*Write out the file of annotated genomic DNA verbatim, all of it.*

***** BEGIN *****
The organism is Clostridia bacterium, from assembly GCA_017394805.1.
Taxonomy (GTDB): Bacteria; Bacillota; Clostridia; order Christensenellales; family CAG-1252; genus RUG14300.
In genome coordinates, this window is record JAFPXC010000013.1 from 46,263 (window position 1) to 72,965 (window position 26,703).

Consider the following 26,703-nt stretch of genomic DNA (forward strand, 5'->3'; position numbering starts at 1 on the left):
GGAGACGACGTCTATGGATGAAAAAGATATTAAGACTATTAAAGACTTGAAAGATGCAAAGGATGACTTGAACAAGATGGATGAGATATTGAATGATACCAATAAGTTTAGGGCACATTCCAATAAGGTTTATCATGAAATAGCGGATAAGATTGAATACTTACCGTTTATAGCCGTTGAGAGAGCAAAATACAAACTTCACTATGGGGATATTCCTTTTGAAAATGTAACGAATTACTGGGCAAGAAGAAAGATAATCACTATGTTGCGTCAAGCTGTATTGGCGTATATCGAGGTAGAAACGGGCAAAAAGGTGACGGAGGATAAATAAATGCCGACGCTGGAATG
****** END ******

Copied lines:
The organism is Clostridia bacterium, from assembly GCA_017394805.1.
Taxonomy (GTDB): Bacteria; Bacillota; Clostridia; order Christensenellales; family CAG-1252; genus RUG14300.
In genome coordinates, this window is record JAFPXC010000013.1 from 46,263 (window position 1) to 72,965 (window position 26,703).

Consider the following 26,703-nt stretch of genomic DNA (forward strand, 5'->3'; position numbering starts at 1 on the left):
GGAGACGACGTCTATGGATGAAAAAGATATTAAGACTATTAAAGACTTGAAAGATGCAAAGGATGACTTGAACAAGATGGATGAGATATTGAATGATACCAATAAGTTTAGGGCACATTCCAATAAGGTTTATCATGAAATAGCGGATAAGATTGAATACTTACCGTTTATAGCCGTTGAGAGAGCAAAATACAAACTTCACTATGGGGATATTCCTTTTGAAAATGTAACGAATTACTGGGCAAGAAGAAAGATAATCACTATGTTGCGTCAAGCTGTATTGGCGTATATCGAGGTAGAAACGGGCAAAAAGGTGACGGAGGATAAATAAATGCCGACGCTGGAATG